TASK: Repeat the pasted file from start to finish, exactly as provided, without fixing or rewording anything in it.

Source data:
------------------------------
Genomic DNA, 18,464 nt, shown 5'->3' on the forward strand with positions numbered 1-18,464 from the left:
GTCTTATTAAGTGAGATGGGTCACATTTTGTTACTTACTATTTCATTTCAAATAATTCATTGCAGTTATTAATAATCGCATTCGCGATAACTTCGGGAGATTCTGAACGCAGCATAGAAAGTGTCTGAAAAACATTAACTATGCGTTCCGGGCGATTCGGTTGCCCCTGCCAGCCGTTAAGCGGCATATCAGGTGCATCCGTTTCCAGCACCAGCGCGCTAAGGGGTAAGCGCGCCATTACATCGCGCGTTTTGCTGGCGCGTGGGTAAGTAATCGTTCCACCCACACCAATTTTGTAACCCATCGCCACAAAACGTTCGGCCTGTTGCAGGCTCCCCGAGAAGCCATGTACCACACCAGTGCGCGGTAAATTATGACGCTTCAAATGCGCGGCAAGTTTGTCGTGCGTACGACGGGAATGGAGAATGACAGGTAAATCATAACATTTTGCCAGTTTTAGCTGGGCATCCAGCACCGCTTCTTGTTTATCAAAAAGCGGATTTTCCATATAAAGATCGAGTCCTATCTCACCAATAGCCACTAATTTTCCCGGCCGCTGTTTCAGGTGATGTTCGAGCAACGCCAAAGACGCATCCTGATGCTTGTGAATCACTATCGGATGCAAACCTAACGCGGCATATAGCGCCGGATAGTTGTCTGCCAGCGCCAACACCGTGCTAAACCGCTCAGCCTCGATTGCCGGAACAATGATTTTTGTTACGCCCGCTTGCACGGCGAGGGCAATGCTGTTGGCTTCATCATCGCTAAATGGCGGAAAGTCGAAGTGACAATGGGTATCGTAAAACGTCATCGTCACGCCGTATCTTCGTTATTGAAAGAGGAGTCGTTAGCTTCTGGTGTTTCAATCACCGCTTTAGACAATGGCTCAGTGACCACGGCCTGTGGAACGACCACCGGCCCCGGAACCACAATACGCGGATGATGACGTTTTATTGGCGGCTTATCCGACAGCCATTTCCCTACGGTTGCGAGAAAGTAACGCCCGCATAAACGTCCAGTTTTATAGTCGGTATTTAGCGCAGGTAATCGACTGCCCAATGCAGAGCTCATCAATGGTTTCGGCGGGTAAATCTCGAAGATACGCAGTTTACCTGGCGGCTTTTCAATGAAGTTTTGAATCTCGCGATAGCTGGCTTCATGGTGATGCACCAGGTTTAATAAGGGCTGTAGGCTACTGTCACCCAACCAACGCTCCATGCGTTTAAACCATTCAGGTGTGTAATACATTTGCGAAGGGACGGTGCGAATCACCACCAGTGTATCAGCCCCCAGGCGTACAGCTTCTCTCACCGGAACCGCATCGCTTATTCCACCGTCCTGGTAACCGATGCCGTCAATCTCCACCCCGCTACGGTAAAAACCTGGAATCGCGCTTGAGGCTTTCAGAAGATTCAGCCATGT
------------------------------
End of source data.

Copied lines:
Genomic DNA, 18,464 nt, shown 5'->3' on the forward strand with positions numbered 1-18,464 from the left:
GTCTTATTAAGTGAGATGGGTCACATTTTGTTACTTACTATTTCATTTCAAATAATTCATTGCAGTTATTAATAATCGCATTCGCGATAACTTCGGGAGATTCTGAACGCAGCATAGAAAGTGTCTGAAAAACATTAACTATGCGTTCCGGGCGATTCGGTTGCCCCTGCCAGCCGTTAAGCGGCATATCAGGTGCATCCGTTTCCAGCACCAGCGCGCTAAGGGGTAAGCGCGCCATTACATCGCGCGTTTTGCTGGCGCGTGGGTAAGTAATCGTTCCACCCACACCAATTTTGTAACCCATCGCCACAAAACGTTCGGCCTGTTGCAGGCTCCCCGAGAAGCCATGTACCACACCAGTGCGCGGTAAATTATGACGCTTCAAATGCGCGGCAAGTTTGTCGTGCGTACGACGGGAATGGAGAATGACAGGTAAATCATAACATTTTGCCAGTTTTAGCTGGGCATCCAGCACCGCTTCTTGTTTATCAAAAAGCGGATTTTCCATATAAAGATCGAGTCCTATCTCACCAATAGCCACTAATTTTCCCGGCCGCTGTTTCAGGTGATGTTCGAGCAACGCCAAAGACGCATCCTGATGCTTGTGAATCACTATCGGATGCAAACCTAACGCGGCATATAGCGCCGGATAGTTGTCTGCCAGCGCCAACACCGTGCTAAACCGCTCAGCCTCGATTGCCGGAACAATGATTTTTGTTACGCCCGCTTGCACGGCGAGGGCAATGCTGTTGGCTTCATCATCGCTAAATGGCGGAAAGTCGAAGTGACAATGGGTATCGTAAAACGTCATCGTCACGCCGTATCTTCGTTATTGAAAGAGGAGTCGTTAGCTTCTGGTGTTTCAATCACCGCTTTAGACAATGGCTCAGTGACCACGGCCTGTGGAACGACCACCGGCCCCGGAACCACAATACGCGGATGATGACGTTTTATTGGCGGCTTATCCGACAGCCATTTCCCTACGGTTGCGAGAAAGTAACGCCCGCATAAACGTCCAGTTTTATAGTCGGTATTTAGCGCAGGTAATCGACTGCCCAATGCAGAGCTCATCAATGGTTTCGGCGGGTAAATCTCGAAGATACGCAGTTTACCTGGCGGCTTTTCAATGAAGTTTTGAATCTCGCGATAGCTGGCTTCATGGTGATGCACCAGGTTTAATAAGGGCTGTAGGCTACTGTCACCCAACCAACGCTCCATGCGTTTAAACCATTCAGGTGTGTAATACATTTGCGAAGGGACGGTGCGAATCACCACCAGTGTATCAGCCCCCAGGCGTACAGCTTCTCTCACCGGAACCGCATCGCTTATTCCACCGTCCTGGTAACCGATGCCGTCAATCTCCACCCCGCTACGGTAAAAACCTGGAATCGCGCTTGAGGCTTTCAGAAGATTCAGCCATGT